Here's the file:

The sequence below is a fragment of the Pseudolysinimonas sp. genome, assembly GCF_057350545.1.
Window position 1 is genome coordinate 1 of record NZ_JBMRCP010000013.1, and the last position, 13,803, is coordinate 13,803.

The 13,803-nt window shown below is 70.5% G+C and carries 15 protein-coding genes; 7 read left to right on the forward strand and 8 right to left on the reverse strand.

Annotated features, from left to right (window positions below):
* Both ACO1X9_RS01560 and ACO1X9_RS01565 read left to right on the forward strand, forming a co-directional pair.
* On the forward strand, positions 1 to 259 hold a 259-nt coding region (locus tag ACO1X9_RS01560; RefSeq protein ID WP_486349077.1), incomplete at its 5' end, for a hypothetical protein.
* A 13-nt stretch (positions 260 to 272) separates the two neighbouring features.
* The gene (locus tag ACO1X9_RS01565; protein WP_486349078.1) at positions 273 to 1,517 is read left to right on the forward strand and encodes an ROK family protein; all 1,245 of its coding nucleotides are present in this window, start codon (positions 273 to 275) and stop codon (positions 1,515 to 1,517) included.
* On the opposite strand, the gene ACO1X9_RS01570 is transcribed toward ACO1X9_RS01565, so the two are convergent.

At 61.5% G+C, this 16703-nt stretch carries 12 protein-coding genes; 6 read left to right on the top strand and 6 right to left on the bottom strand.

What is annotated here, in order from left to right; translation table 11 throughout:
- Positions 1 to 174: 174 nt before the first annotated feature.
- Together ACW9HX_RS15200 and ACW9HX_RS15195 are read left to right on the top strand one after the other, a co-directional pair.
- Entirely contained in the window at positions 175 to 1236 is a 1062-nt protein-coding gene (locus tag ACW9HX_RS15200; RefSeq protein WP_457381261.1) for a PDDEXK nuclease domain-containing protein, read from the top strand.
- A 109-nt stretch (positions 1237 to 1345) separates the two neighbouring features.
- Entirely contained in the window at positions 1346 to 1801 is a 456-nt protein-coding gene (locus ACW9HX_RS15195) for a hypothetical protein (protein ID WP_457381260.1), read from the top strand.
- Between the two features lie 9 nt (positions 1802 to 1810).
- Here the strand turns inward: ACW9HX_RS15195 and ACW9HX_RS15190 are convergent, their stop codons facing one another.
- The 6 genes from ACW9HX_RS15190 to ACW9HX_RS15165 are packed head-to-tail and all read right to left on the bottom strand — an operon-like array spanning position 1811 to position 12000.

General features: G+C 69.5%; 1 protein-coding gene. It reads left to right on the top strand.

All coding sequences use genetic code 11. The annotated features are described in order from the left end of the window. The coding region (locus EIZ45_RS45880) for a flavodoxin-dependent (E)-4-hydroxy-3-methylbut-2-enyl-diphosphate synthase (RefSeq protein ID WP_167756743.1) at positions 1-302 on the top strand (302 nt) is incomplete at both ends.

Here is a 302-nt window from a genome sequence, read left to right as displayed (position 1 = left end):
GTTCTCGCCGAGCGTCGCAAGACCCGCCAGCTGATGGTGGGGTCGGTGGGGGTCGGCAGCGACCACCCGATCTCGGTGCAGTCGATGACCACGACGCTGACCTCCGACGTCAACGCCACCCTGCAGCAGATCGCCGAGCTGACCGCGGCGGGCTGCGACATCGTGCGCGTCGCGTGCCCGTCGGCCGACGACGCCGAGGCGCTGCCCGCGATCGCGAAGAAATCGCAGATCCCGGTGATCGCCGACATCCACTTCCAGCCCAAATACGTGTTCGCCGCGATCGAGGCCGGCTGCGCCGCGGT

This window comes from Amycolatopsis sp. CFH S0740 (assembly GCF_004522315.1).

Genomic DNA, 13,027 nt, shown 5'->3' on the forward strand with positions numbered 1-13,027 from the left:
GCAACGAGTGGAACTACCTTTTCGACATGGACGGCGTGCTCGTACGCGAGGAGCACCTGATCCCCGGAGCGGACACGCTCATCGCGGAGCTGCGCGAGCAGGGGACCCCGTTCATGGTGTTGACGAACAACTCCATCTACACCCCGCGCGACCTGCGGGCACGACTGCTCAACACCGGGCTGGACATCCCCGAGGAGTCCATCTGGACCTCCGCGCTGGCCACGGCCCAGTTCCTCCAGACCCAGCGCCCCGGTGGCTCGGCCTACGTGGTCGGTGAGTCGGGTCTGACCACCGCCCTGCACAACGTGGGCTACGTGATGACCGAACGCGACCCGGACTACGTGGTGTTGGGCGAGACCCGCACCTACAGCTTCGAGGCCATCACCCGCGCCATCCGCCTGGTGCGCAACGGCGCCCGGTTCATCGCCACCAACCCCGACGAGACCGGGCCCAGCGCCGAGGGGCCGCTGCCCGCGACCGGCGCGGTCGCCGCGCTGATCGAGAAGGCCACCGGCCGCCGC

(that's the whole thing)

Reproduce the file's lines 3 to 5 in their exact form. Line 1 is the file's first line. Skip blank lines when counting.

The 13,803-nt window shown below is 70.5% G+C and carries 15 protein-coding genes; 7 read left to right on the forward strand and 8 right to left on the reverse strand.

Annotated features, from left to right (window positions below):
* Both ACO1X9_RS01560 and ACO1X9_RS01565 read left to right on the forward strand, forming a co-directional pair.